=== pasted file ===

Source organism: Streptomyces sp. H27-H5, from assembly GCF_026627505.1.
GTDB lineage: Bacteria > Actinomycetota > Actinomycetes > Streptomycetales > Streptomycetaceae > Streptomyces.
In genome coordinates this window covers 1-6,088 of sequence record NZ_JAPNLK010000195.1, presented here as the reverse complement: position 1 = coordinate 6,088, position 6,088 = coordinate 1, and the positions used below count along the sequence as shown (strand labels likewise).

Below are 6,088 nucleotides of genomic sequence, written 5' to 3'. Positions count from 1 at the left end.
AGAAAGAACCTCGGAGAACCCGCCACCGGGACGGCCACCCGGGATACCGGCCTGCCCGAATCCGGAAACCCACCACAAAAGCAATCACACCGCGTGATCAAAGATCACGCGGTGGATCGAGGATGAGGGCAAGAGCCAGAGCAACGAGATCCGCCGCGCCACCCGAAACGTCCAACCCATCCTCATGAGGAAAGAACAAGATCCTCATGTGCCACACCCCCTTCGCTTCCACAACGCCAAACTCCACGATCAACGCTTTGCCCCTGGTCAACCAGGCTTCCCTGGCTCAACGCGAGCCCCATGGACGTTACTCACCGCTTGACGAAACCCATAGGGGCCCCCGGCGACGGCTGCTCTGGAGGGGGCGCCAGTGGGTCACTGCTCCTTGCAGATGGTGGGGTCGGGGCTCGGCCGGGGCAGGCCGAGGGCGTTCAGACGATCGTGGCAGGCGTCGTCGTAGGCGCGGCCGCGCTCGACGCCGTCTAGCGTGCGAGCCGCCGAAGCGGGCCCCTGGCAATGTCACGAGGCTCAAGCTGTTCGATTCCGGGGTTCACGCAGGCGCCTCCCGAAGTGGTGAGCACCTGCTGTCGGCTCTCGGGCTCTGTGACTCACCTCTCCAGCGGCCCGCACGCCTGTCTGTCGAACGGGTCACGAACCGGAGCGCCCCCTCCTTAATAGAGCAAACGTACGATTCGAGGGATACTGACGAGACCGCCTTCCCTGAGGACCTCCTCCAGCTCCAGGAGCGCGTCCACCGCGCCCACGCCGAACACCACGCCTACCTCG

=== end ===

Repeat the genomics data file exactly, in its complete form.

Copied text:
Source organism: Streptomyces sp. H27-H5, from assembly GCF_026627505.1.
GTDB lineage: Bacteria > Actinomycetota > Actinomycetes > Streptomycetales > Streptomycetaceae > Streptomyces.
In genome coordinates this window covers 1-6,088 of sequence record NZ_JAPNLK010000195.1, presented here as the reverse complement: position 1 = coordinate 6,088, position 6,088 = coordinate 1, and the positions used below count along the sequence as shown (strand labels likewise).

Below are 6,088 nucleotides of genomic sequence, written 5' to 3'. Positions count from 1 at the left end.
AGAAAGAACCTCGGAGAACCCGCCACCGGGACGGCCACCCGGGATACCGGCCTGCCCGAATCCGGAAACCCACCACAAAAGCAATCACACCGCGTGATCAAAGATCACGCGGTGGATCGAGGATGAGGGCAAGAGCCAGAGCAACGAGATCCGCCGCGCCACCCGAAACGTCCAACCCATCCTCATGAGGAAAGAACAAGATCCTCATGTGCCACACCCCCTTCGCTTCCACAACGCCAAACTCCACGATCAACGCTTTGCCCCTGGTCAACCAGGCTTCCCTGGCTCAACGCGAGCCCCATGGACGTTACTCACCGCTTGACGAAACCCATAGGGGCCCCCGGCGACGGCTGCTCTGGAGGGGGCGCCAGTGGGTCACTGCTCCTTGCAGATGGTGGGGTCGGGGCTCGGCCGGGGCAGGCCGAGGGCGTTCAGACGATCGTGGCAGGCGTCGTCGTAGGCGCGGCCGCGCTCGACGCCGTCTAGCGTGCGAGCCGCCGAAGCGGGCCCCTGGCAATGTCACGAGGCTCAAGCTGTTCGATTCCGGGGTTCACGCAGGCGCCTCCCGAAGTGGTGAGCACCTGCTGTCGGCTCTCGGGCTCTGTGACTCACCTCTCCAGCGGCCCGCACGCCTGTCTGTCGAACGGGTCACGAACCGGAGCGCCCCCTCCTTAATAGAGCAAACGTACGATTCGAGGGATACTGACGAGACCGCCTTCCCTGAGGACCTCCTCCAGCTCCAGGAGCGCGTCCACCGCGCCCACGCCGAACACCACGCCTACCTCG